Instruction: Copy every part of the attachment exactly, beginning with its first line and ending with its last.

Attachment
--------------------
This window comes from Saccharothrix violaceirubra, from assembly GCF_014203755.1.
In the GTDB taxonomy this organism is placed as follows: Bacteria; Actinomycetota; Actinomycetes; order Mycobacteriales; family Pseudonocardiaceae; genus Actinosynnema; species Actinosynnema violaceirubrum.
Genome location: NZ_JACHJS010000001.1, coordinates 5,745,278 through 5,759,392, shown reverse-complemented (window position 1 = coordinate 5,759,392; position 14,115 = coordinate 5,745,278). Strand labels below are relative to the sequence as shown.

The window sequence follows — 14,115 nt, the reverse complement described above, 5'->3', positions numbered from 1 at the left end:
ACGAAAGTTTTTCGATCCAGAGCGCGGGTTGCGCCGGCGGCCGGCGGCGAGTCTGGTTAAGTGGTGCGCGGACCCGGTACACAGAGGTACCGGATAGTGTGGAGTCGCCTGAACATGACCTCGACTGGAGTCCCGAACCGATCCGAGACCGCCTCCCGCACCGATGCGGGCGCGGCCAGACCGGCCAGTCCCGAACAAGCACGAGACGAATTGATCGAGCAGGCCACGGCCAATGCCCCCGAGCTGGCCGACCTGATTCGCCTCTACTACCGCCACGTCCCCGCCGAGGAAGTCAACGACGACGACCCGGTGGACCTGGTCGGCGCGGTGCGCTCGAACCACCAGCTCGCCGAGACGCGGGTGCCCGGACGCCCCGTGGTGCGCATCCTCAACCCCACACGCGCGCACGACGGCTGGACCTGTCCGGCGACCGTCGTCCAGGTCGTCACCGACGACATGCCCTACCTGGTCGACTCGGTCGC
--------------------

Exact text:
This window comes from Saccharothrix violaceirubra, from assembly GCF_014203755.1.
In the GTDB taxonomy this organism is placed as follows: Bacteria; Actinomycetota; Actinomycetes; order Mycobacteriales; family Pseudonocardiaceae; genus Actinosynnema; species Actinosynnema violaceirubrum.
Genome location: NZ_JACHJS010000001.1, coordinates 5,745,278 through 5,759,392, shown reverse-complemented (window position 1 = coordinate 5,759,392; position 14,115 = coordinate 5,745,278). Strand labels below are relative to the sequence as shown.

The window sequence follows — 14,115 nt, the reverse complement described above, 5'->3', positions numbered from 1 at the left end:
ACGAAAGTTTTTCGATCCAGAGCGCGGGTTGCGCCGGCGGCCGGCGGCGAGTCTGGTTAAGTGGTGCGCGGACCCGGTACACAGAGGTACCGGATAGTGTGGAGTCGCCTGAACATGACCTCGACTGGAGTCCCGAACCGATCCGAGACCGCCTCCCGCACCGATGCGGGCGCGGCCAGACCGGCCAGTCCCGAACAAGCACGAGACGAATTGATCGAGCAGGCCACGGCCAATGCCCCCGAGCTGGCCGACCTGATTCGCCTCTACTACCGCCACGTCCCCGCCGAGGAAGTCAACGACGACGACCCGGTGGACCTGGTCGGCGCGGTGCGCTCGAACCACCAGCTCGCCGAGACGCGGGTGCCCGGACGCCCCGTGGTGCGCATCCTCAACCCCACACGCGCGCACGACGGCTGGACCTGTCCGGCGACCGTCGTCCAGGTCGTCACCGACGACATGCCCTACCTGGTCGACTCGGTCGC